Europe

Erdogan's Nazi swipe at Germany's Merkel draws criticism

  • German Chancellor Angela Merkel, left, and the Prime Minister of Japan, Shinzo Abe, right, attend the presentation of a robot serving sushi during a walkabout at the IT trade fair CeBIT in Hanover, Germany, Monday, March 20, 2017. (AP Photo/Jens Meyer)

    German Chancellor Angela Merkel, left, and the Prime Minister of Japan, Shinzo Abe, right, attend the presentation of a robot serving sushi during a walkabout at the IT trade fair CeBIT in Hanover, Germany, Monday, March 20, 2017. (AP Photo/Jens Meyer)  (The Associated Press)

  • Turkey's President Recep Tayyip Erdogan speaks about the upcoming 16 April referendum during a meeting with his supporters in Istanbul, late Sunday, March 19, 2017. Opposition figures in Turkey say they have faced threats, violence, arbitrary detentions, a lack of TV airtime and even sabotage in the campaign for a referendum on expanding the president's powers.(Kayhan Ozer/Presidential Press Service, Pool Photo via AP)

    Turkey's President Recep Tayyip Erdogan speaks about the upcoming 16 April referendum during a meeting with his supporters in Istanbul, late Sunday, March 19, 2017. Opposition figures in Turkey say they have faced threats, violence, arbitrary detentions, a lack of TV airtime and even sabotage in the campaign for a referendum on expanding the president's powers.(Kayhan Ozer/Presidential Press Service, Pool Photo via AP)  (The Associated Press)

  • Turkey's President Recep Tayyip Erdogan speaks during a meeting with his supporters in Istanbul, Sunday, March 19, 2017. Opposition figures in Turkey say they have faced threats, violence, arbitrary detentions, a lack of TV airtime and even sabotage in the campaign for a referendum on expanding the president's powers. The complaints come even as Turkish President Recep Tayyip Erdogan himself has slammed European countries for not letting his ministers campaign on their soil for the April 16 vote on giving his office more power.(Basin Bulbul/Presidential Press Service, Pool Photo via AP)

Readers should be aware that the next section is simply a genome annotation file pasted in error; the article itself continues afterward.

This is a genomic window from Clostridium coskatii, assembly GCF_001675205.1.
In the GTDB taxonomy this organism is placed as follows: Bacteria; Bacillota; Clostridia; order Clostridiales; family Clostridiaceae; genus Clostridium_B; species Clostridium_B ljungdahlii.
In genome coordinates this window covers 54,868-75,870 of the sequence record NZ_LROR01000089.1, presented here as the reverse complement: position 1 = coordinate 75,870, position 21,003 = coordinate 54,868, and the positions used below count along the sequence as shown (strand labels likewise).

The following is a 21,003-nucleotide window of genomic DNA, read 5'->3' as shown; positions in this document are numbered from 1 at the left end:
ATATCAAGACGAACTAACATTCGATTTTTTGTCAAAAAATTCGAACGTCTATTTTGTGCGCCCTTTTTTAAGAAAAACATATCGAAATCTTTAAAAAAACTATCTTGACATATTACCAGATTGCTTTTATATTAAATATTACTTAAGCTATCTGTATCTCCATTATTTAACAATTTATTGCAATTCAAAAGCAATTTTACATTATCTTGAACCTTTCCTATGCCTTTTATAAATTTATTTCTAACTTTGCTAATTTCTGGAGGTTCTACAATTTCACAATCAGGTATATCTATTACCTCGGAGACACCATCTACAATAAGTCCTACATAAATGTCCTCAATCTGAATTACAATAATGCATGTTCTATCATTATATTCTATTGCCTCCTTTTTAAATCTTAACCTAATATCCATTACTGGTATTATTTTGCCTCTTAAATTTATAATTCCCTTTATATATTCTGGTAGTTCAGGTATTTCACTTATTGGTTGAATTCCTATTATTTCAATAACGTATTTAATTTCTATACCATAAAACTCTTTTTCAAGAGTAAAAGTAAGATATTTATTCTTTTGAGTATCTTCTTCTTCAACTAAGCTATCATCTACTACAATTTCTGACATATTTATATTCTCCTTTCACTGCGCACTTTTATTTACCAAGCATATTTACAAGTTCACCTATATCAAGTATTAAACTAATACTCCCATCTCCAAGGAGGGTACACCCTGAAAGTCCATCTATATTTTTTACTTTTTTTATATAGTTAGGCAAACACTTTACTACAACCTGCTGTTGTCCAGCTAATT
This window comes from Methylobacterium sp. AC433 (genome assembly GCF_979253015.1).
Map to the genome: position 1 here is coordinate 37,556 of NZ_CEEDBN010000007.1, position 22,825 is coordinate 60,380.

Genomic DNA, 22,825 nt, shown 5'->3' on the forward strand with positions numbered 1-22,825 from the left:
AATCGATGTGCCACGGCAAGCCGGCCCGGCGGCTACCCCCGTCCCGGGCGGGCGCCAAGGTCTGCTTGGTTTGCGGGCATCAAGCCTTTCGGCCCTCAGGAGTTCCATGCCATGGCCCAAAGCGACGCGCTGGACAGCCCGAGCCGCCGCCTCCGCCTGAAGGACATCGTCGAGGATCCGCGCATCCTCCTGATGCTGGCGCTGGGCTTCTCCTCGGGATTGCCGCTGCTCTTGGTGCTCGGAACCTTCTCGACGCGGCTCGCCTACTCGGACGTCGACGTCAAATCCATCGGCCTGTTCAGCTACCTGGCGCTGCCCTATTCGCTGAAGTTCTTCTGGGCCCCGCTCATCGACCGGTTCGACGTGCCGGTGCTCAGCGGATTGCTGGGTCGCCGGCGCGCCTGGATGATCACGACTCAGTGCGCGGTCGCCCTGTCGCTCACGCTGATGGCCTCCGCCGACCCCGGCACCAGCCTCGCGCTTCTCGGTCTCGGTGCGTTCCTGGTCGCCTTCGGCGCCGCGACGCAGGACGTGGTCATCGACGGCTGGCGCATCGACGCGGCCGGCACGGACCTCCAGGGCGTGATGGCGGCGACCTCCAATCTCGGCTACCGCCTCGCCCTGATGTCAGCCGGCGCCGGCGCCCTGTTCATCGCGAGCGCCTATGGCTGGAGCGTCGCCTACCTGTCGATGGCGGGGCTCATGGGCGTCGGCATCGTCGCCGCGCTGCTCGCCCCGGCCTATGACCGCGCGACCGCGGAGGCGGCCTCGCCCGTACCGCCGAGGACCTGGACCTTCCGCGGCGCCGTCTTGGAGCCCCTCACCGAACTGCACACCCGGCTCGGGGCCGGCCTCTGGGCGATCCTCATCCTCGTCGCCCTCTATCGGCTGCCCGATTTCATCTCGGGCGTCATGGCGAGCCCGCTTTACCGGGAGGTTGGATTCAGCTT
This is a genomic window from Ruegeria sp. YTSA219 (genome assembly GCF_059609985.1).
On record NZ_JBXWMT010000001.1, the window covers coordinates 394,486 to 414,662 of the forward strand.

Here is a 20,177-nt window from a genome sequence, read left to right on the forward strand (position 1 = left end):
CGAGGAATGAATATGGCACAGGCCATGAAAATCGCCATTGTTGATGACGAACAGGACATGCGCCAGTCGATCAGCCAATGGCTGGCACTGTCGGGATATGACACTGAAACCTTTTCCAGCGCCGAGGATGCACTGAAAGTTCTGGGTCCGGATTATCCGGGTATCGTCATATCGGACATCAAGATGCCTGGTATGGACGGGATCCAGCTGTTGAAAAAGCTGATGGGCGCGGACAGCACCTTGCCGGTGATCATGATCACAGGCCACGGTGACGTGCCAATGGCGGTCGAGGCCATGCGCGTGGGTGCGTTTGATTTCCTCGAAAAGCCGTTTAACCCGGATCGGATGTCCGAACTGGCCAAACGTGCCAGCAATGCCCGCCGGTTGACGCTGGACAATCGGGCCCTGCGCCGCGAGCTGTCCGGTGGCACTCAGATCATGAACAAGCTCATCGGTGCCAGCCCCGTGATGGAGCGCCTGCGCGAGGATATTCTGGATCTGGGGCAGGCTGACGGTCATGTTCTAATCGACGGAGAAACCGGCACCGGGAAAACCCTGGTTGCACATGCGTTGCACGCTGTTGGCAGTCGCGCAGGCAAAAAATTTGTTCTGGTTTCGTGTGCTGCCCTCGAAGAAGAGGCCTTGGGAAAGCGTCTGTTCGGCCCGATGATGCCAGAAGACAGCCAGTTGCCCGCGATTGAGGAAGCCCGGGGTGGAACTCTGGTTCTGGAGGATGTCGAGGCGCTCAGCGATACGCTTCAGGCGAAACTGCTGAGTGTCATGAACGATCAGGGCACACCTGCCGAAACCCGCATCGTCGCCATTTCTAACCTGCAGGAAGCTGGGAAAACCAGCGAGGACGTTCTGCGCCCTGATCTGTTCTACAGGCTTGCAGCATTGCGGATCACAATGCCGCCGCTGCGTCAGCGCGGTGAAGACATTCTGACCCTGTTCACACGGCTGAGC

Turkey's President Recep Tayyip Erdogan speaks during a meeting with his supporters in Istanbul, Sunday, March 19, 2017. Opposition figures in Turkey say they have faced threats, violence, arbitrary detentions, a lack of TV airtime and even sabotage in the campaign for a referendum on expanding the president's powers. The complaints come even as Turkish President Recep Tayyip Erdogan himself has slammed European countries for not letting his ministers campaign on their soil for the April 16 vote on giving his office more power.(Basin Bulbul/Presidential Press Service, Pool Photo via AP)  (The Associated Press)

Turkish President Recep Tayyip Erdogan is drawing criticism from Germany and elsewhere in Europe for accusing Chancellor Angela Merkel of "committing Nazi practices."

Sunday's accusation was the latest in a string of Turkish comments drawing Nazi parallels with present-day Germany and the Netherlands in a dispute over restrictions on Turkish officials campaigning there in a referendum campaign.

Peter Tauber, the general secretary of Merkel's conservative party, told N24 television Monday that "this is real effrontery toward our chancellor." However, he added that "we can allow ourselves to be outraged, stamp our feet and perhaps fight back — but the chancellor has to safeguard our country's interests."

The European Parliament's president, Antonio Tajani, wrote on Twitter: "An unacceptable attack by @RT_Erdogan on a democratic country that guarantees all fundamental rights."